The Storming of the Bastille: France 2012

It’s only every 5 years that one has the opportunity to experience a presidential election in France. So with less than an hour to spare, I headed to Bastille, the main public location where the results would be celebrated. When I got there I thought there were a lot of people, but I was wrong. Way more came. I’ve never been so squooshed in my life (even at Obama’s Inauguration my feet almost froze off, but I had room to stand and breathe). I think my calves will be extra sore tomorrow as for a large portion of my time in the human sardine can, I was on my tip toes. When it was announced that François Hollande [note: the “H” is silent in French] won, I felt like I was in an earthquake or rip tide and moved with the crowd, conveniently to a better view of the jumbotron. I almost forgot to take pictures in the midst of it all, briefly blinded by champagne and beer in the eye from my neighbors. But it was exciting and something you don’t get to do every day. As I write this, I suppose people are still in Bastille, trying to make their way out; it was a true battle out. It took me almost an hour to get the couple blocks to where I needed to be. I overheard someone in “passing” comment that this was just like a manifestation, except that no one would move. Ironically, the speed I moved to leave the crowds reminded me of the way a lot of things happen in France. Still, I think everyone was too happy and amused to care, and for me it was another new French experience.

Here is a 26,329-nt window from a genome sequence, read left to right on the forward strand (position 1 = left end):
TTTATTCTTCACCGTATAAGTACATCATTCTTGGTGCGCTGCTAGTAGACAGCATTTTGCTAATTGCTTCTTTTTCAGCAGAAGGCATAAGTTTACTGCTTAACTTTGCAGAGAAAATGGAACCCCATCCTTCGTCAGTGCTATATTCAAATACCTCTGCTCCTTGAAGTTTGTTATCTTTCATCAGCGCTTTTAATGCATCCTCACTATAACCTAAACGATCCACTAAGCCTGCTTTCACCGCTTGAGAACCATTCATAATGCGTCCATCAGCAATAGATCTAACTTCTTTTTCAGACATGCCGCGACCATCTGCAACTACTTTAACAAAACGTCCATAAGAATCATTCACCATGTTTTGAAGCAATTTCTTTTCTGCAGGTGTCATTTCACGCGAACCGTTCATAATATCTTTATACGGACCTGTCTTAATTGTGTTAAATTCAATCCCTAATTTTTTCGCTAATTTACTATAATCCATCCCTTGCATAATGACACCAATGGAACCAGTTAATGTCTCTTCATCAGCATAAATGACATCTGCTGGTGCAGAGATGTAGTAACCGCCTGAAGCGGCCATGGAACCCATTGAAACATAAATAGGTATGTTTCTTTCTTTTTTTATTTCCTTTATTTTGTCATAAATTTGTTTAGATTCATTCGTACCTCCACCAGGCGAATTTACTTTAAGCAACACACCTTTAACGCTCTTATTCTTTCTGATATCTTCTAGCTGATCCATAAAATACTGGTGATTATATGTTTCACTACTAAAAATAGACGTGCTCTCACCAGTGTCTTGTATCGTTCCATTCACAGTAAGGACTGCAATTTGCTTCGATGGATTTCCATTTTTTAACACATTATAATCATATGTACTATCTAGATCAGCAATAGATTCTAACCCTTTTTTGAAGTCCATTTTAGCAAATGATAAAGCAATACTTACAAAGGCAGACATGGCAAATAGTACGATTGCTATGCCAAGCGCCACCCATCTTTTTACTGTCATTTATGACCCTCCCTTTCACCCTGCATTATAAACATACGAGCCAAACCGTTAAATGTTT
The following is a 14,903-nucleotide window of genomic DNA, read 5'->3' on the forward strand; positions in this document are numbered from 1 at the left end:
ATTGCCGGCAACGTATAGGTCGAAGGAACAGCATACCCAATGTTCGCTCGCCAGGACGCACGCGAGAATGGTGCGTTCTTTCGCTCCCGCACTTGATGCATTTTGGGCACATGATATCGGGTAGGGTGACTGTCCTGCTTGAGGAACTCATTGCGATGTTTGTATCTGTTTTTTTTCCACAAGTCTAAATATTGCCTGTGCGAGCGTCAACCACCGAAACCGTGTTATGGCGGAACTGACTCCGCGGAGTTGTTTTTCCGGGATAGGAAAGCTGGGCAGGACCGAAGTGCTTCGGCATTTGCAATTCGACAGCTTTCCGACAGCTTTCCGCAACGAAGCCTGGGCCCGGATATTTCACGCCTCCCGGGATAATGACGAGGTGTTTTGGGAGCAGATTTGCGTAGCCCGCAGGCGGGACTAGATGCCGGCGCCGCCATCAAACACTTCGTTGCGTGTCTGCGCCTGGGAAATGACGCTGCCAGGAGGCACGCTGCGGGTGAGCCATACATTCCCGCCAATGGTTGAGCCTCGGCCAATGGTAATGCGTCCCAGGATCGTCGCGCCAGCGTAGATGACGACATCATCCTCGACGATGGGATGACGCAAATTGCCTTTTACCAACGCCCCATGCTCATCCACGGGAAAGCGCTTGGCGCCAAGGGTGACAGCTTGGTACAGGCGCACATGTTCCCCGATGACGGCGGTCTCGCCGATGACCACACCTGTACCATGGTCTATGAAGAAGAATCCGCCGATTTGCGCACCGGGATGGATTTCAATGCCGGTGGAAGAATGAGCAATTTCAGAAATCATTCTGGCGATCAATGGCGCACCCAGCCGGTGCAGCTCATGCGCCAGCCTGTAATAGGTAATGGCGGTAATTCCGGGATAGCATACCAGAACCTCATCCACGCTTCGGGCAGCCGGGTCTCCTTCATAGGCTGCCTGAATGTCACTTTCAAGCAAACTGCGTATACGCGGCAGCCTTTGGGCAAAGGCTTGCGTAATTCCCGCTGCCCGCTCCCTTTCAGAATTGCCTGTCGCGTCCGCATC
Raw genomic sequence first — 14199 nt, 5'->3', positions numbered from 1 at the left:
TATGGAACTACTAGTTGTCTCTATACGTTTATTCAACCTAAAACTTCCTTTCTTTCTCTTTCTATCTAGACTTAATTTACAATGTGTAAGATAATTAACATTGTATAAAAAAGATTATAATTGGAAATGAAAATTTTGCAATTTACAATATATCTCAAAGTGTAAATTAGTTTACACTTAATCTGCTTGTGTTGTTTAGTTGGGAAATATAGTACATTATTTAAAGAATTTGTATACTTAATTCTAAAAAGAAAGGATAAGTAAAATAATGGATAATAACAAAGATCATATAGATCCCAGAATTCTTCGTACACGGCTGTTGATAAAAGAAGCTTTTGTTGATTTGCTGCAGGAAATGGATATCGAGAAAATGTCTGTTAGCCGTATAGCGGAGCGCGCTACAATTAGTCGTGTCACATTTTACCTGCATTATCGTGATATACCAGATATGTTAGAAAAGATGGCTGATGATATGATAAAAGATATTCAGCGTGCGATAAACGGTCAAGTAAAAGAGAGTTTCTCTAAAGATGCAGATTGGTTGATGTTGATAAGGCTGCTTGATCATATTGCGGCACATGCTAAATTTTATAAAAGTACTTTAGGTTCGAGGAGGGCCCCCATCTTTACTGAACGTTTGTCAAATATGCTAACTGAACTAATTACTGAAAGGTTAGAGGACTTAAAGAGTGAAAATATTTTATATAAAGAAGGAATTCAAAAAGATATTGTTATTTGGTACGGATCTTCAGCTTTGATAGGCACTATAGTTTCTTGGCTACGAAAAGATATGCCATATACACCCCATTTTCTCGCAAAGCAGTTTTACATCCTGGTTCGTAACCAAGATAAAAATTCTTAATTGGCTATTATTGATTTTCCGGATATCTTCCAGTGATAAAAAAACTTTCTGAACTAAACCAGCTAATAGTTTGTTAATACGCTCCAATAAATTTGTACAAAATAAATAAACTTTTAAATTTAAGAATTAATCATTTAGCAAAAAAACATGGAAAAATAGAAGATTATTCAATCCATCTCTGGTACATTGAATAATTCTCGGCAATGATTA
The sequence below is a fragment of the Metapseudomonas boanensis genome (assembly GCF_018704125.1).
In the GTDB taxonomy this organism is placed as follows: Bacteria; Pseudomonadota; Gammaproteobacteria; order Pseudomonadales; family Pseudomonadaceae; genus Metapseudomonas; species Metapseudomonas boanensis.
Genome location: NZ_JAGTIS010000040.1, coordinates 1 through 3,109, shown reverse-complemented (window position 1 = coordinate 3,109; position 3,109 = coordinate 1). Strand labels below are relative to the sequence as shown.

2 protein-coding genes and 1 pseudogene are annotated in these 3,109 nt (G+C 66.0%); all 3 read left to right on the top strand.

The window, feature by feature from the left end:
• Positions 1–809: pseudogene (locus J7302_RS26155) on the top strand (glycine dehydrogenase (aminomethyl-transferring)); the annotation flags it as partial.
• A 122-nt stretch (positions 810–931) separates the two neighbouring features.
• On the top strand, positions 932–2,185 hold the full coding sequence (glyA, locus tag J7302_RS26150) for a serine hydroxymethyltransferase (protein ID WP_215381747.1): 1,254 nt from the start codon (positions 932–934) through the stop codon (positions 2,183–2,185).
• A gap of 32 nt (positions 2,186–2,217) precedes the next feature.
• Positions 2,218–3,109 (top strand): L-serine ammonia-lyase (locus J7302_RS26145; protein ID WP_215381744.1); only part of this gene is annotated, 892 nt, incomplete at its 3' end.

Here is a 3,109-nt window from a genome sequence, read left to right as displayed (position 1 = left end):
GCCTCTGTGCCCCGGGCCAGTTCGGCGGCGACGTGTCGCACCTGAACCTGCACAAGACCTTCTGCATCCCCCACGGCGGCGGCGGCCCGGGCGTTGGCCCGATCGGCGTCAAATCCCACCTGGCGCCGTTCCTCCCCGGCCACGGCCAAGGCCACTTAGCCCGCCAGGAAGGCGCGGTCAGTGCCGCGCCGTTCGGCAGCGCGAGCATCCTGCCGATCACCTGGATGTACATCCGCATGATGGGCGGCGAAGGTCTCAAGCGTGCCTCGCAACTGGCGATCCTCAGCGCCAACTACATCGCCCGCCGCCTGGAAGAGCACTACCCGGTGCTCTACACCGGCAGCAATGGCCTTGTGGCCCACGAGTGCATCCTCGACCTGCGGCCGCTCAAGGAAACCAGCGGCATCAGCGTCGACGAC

And the winner is…Hollande!

A concession speech from Sarkozy [above].

Hollande addresses France.

The human sardine can, aka the crowd. (I was near the white jumbotron on the right hand side of this image).

The escape.

All images from my Instagram feed. For more of my favorite shots, visit my official Flickr album!

8 comments

  • Hollande ??? a foreigner from Les Pays Bas.. (The Low Countries)
    If you like the “bains de foules” you should come to Spain in summer when the “fiestas” happen and alcohol and multitudes together, go marching in; that´s crazyness loved so much by Hemingway in Pamplona “San Fermines”. What is the american title of Ernest “Paris est une fête” ?
    But again we must be sad considering these poor unhappy people are so low that they really consider politics and socialism as just a football and drinking game.

  • Such a pivotal moment in France and we’re here to witness it. Sarkozy’s reign is over and now we’ll get to see what Hollande has in mind to improve France’s status in these economically cynical times.

  • Oh, nice to see your pics! We didn’t reach Bastille in time so we missed it, but could enjoy the celebrating at Place de Clichy instead.
    /Anna – About the artistic life in Paris

Leave a Reply to Amy_Weiser DC Cancel reply

Your email address will not be published. Required fields are marked *